- US stock futures edged lower on Monday ahead of a busy week of Q3 earnings, with US banks due to report.
- Goldman Sachs cut its US economic growth forecast for 2021 and 2022 again, citing a “virus drag” on consumer spending.
- WTI oil futures topped $80 for the first time since 2014 and Brent surged, as the energy crunch continues.
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US stocks looked set to open lower on Monday in the run-up to the US earnings season, with investors bracing for potentially more downbeat corporate earnings reports, as oil futures built on recent gains to hit fresh multiyear highs.
Futures on the S&P 500 lost 0.3%, while those on the Dow Jones fell 0.2%, and Nasdaq futures slipped 0.4% as of 5:30 a.m. ET, suggesting a lower start to trading later in the day. Monday marks Columbus Day in the US where equity markets will be open, while bond markets will be shut.
Investors will be watching for signs of stress in third-quarter earnings reports this week, after companies took a cautious tone in their outlooks.
“We’ve got a potentially more challenging US earnings season than that seen over the last year will commence with the big financials from Wednesday,” Deutsche Bank strategists said in a note.
Inflationary pressures and the likelihood that central banks will soon start to pull back on support are still in focus for investors, alongside the global supply-chain issues that put the post-pandemic rebound at risk. Labor shortages are weighing on US economic prospects.
San Francisco Fed President Mary Daly said on Sunday that the US job market will continue to be impacted by COVID-19, and the Delta variant in particular, but it’s too soon to say it is “stalling.” While the September jobs report released Friday showed 194,000 new jobs were created, missing the 500,000 consensus estimate, the readings for July and August were revised higher.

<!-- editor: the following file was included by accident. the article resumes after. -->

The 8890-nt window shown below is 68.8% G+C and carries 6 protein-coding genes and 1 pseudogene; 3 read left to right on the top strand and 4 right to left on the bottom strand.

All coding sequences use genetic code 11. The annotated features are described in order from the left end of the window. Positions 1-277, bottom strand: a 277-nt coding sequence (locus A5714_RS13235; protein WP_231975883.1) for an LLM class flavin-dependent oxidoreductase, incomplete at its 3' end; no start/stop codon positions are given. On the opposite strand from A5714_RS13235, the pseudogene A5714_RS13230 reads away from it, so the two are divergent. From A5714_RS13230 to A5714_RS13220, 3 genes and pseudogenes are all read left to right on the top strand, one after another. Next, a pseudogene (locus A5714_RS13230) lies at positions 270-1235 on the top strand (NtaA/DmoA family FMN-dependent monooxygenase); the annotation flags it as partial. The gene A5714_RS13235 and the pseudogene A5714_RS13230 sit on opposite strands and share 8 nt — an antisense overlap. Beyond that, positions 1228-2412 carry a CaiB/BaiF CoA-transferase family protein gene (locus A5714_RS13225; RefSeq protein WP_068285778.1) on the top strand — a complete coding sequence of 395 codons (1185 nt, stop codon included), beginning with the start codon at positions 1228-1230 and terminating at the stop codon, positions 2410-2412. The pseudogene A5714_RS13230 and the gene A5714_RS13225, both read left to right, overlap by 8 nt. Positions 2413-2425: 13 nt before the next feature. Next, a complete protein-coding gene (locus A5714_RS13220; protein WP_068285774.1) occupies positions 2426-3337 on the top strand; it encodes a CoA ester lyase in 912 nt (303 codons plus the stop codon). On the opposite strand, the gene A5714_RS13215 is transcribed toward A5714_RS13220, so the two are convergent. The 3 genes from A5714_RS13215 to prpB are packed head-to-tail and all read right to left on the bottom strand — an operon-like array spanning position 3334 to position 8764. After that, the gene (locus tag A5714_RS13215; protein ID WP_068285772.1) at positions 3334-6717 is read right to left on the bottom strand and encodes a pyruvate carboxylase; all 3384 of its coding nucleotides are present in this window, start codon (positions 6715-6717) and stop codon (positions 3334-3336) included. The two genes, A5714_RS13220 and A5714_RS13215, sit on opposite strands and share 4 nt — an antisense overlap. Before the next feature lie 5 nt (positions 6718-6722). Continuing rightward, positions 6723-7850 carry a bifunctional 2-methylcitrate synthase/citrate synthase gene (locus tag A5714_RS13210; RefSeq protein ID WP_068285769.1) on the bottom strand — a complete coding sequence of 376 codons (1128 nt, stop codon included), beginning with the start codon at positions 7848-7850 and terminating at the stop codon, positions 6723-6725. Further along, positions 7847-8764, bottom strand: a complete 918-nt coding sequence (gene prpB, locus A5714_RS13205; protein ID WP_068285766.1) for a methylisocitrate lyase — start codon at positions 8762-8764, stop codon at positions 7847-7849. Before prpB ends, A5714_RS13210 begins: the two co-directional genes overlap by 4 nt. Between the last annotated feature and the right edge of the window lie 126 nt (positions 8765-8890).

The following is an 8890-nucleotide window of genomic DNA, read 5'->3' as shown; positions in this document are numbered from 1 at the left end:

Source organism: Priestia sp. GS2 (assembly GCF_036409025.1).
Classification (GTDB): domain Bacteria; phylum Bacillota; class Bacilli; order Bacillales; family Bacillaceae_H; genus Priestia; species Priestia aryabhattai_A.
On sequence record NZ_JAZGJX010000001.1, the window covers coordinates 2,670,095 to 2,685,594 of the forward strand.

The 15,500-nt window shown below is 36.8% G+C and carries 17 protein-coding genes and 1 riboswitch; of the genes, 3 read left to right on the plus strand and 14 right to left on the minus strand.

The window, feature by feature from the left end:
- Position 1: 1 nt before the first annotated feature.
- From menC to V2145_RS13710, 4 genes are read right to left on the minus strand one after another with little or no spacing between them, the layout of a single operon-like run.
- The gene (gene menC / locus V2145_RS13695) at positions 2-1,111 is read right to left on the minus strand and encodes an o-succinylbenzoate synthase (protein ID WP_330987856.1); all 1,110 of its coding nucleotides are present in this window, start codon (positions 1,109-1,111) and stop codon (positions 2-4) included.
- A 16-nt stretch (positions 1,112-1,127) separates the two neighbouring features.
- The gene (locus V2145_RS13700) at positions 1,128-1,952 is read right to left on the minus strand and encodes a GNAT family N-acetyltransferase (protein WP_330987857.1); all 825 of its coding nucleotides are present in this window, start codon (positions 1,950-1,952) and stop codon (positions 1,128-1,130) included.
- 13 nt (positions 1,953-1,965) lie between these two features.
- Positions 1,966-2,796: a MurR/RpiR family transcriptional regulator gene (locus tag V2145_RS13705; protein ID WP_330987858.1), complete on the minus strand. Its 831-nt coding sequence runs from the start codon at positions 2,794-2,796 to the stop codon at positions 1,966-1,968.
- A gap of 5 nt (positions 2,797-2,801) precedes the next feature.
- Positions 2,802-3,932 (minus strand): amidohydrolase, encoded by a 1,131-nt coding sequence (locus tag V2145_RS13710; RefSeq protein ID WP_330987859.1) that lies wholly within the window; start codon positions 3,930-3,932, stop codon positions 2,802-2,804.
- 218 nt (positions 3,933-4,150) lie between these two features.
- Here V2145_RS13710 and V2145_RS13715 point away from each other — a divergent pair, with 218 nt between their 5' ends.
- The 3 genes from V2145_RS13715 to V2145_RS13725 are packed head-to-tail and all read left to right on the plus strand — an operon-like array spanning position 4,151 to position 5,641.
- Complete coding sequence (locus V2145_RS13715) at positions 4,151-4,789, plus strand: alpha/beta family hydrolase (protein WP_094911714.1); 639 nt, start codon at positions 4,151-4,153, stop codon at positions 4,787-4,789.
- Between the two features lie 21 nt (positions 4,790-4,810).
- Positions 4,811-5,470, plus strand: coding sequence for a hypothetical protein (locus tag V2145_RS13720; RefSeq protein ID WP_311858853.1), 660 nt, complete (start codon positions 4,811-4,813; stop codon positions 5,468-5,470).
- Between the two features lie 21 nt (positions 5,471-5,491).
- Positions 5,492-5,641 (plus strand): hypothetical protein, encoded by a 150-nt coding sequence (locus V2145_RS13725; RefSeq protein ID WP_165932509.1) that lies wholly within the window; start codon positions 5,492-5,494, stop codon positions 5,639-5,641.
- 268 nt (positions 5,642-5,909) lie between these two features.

Goldman Sachs on Sunday cut its US economic growth forecast to 5.6% for 2021 and to 4% for 2022, due to expectations of a decline in fiscal support and a longer-lasting “virus drag” on consumer spending.
Tuesday’s JOLTS report will be watched for confirmation that US labor problems reflect a lack of supply rather than of demand. An update on US consumer price inflation and Federal Reserve minutes are scheduled for Wednesday.
Oil futures continued their multiweek surge, with West Texas Intermediate moving 2.4% higher to $81.28 a barrel, topping $80 for the first time since late 2014. Brent crude rose 1.9% to $84.03 a barrel, its highest level in three years.
The closure of coal mines due to heavy flooding in China’s Shanxi province has pushed Chinese coal futures up 8%. Soaring prices for coal and natural gas have helped drive oil prices higher in recent weeks as power generators seek alternatives.
“Power concerns continue to offer support to the oil market,” said ING analysts Warren Patterson and Wenyu Yao. “This is a trend we are likely to see continue through the winter.”
In Asia, food-delivery company Meituan was hit with a smaller-than-expected antitrust fine of $530 million, helping send Hong Kong’s benchmark index sharply higher. The Hang Seng rose almost 2%, while the Shanghai Composite was about flat. Tokyo’s Nikkei added 1.6%.
Property market issues persist in China, as developer Modern Land seeks a three-month extension to a $250 million bond due to mature October 25.
In Europe, a Bank of England policymaker said UK households must prepare for an earlier start to higher interest rates. London’s FTSE 100 rose 0.2%. The Euro Stoxx 600 lost 0.2%, and Frankfurt’s DAX fell 0.3%.